Hyde Park is one of the largest parks in central London and one of the Royal Parks of London. The park is divided in two by the Serpentine Lake. The park is contiguous with Kensington Gardens, which is widely assumed to be part of Hyde Park, but is technically separate.
Hyde Park is 350 acres (1.4 km) and Kensington Gardens is 275 acres (1.1 km) giving an overall area of 625 acres (2.5 km).
Hyde Park is also home to the New Zealand World War One memorial.
The park was the site of The Great Exhibition of 1851, for which the Crystal Palace was designed by Joseph Paxton.
The park has become a traditional location for mass demonstrations. The Chartists, the Suffragettes and the Stop The War Coalition have all held protests in the park.
On July 20, 1982 in the Hyde Park and Regents Park bombings, two bombs linked to the IRA caused the death of seven horses and eight members of the Household Cavalry and the Royal Green Jackets.
Sites of interest in the park include Speakers’ Corner (located in the northeast corner near Marble Arch) and Rotten Row which is the northern boundary of the site of the Crystal Palace. To the southeast is Hyde Park Corner. South of the Serpentine Lake is the Diana, Princess of Wales memorial, an oval stone ring fountain opened on July 6, 2004. A botanical sensation is the bizarre upside-down tree. Opposite Hyde Park corner stands one of the grandest hotels in London, The Lanesborough, which offers its top suite at £6,000 per night.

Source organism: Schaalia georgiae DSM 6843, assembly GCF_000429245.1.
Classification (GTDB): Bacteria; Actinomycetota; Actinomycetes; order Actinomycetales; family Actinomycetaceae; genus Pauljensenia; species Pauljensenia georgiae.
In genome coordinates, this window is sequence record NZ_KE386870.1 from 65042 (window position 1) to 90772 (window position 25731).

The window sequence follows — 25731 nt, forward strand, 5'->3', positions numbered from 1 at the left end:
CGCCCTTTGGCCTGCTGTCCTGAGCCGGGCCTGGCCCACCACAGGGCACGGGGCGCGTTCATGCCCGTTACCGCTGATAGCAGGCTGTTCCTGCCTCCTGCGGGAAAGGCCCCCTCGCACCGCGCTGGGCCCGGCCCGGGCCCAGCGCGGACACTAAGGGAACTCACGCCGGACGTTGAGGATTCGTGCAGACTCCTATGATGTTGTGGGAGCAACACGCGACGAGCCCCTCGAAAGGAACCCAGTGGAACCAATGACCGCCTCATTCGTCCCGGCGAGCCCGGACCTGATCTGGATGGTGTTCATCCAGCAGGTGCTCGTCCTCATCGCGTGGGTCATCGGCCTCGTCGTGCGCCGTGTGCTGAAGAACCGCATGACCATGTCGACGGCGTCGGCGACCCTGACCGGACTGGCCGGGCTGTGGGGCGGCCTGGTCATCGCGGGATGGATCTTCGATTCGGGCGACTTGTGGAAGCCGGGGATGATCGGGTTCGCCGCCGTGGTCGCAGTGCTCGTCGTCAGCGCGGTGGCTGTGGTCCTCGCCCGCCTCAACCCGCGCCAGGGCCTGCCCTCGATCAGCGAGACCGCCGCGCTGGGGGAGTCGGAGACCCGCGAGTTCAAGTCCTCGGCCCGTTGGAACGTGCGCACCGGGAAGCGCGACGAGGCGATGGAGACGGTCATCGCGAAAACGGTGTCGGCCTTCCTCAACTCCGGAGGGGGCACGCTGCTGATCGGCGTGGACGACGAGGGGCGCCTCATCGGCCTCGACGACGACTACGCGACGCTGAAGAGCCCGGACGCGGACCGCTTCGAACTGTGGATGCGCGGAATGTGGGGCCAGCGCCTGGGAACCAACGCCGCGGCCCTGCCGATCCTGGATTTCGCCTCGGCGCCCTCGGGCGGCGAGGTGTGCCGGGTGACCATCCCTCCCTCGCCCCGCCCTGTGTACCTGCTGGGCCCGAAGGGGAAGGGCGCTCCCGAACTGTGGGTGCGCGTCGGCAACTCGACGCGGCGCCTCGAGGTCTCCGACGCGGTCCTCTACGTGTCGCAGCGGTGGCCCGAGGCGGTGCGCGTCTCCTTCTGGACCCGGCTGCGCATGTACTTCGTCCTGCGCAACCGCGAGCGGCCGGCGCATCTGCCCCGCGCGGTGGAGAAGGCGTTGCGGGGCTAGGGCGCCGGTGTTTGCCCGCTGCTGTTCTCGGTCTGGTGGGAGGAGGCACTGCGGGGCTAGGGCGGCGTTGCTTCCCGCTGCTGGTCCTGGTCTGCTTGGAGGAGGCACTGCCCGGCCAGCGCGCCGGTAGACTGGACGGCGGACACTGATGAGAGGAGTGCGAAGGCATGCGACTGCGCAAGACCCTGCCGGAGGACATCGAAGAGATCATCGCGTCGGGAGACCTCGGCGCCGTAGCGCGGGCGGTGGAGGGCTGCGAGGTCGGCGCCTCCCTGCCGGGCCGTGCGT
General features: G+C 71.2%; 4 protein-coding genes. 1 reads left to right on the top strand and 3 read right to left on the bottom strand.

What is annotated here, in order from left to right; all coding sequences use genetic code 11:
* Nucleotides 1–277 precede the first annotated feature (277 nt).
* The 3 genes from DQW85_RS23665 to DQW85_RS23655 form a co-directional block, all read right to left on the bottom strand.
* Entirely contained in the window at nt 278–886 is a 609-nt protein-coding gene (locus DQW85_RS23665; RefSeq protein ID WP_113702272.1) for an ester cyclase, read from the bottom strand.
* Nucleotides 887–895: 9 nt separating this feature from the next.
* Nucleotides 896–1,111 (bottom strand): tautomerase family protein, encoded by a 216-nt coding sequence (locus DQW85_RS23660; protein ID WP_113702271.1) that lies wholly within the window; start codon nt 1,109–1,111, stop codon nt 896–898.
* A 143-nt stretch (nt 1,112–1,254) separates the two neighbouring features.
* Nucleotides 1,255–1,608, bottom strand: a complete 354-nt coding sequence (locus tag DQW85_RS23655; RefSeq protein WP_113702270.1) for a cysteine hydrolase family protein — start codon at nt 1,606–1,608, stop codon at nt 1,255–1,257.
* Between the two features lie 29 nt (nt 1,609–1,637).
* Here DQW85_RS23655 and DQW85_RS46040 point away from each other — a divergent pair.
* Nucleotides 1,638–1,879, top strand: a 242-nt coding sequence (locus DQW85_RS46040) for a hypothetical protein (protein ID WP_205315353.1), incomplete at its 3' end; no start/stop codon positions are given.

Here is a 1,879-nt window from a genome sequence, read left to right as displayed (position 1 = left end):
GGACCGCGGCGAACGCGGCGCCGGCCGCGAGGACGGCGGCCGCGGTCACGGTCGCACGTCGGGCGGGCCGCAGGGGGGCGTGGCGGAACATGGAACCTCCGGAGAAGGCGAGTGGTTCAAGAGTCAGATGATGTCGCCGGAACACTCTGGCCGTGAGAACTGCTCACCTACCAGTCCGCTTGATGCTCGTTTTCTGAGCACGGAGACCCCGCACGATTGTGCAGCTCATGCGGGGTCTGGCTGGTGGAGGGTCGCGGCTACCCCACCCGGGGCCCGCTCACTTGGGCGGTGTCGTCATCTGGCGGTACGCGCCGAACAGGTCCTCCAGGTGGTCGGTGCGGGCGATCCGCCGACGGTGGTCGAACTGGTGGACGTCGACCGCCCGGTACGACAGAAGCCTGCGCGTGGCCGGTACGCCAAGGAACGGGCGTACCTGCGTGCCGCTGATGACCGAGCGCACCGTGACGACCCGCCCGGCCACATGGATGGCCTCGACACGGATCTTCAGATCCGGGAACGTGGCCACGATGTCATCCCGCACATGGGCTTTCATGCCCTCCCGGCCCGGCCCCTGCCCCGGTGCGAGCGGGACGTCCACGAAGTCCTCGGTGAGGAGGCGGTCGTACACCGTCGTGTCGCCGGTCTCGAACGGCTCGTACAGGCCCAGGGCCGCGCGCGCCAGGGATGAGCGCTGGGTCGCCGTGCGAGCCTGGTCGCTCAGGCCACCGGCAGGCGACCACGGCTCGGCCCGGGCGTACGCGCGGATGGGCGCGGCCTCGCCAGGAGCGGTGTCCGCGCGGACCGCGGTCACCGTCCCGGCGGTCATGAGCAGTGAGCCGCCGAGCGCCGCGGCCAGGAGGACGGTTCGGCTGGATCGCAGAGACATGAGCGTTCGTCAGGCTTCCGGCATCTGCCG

Stanhope Lodge at Stanhope Gate, demolished to widen Park Lane, was the home of Samuel Parkes who won the Victoria Cross in the Charge of the Light Brigade. Parkes was later Inspector of the Park Constables of the Park and died in the Lodge on 14 November 1864.
The photography for the Beatles album Beatles for Sale was taken at Hyde Park in autumn of 1964.